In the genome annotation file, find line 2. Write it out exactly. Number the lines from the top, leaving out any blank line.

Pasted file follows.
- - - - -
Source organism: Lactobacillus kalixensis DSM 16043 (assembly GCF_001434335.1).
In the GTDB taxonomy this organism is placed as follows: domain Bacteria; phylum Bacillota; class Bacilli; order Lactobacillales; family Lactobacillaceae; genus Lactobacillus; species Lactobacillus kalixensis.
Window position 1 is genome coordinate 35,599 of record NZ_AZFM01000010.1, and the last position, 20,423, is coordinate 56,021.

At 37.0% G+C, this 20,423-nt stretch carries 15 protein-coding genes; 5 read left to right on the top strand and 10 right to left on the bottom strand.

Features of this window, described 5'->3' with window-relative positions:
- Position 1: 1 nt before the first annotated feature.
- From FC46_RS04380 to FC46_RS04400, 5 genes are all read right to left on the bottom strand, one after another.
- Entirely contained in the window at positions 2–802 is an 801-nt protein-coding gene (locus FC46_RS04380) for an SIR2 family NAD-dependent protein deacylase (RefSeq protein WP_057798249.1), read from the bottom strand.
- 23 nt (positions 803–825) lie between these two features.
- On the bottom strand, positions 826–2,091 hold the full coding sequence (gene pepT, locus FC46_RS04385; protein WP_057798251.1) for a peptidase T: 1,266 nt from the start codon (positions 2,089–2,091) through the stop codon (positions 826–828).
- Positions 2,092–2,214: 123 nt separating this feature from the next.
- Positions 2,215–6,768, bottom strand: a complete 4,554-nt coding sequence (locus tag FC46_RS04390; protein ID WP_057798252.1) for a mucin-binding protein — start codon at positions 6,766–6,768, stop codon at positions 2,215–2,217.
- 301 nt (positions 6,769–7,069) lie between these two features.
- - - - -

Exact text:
In the GTDB taxonomy this organism is placed as follows: domain Bacteria; phylum Bacillota; class Bacilli; order Lactobacillales; family Lactobacillaceae; genus Lactobacillus; species Lactobacillus kalixensis.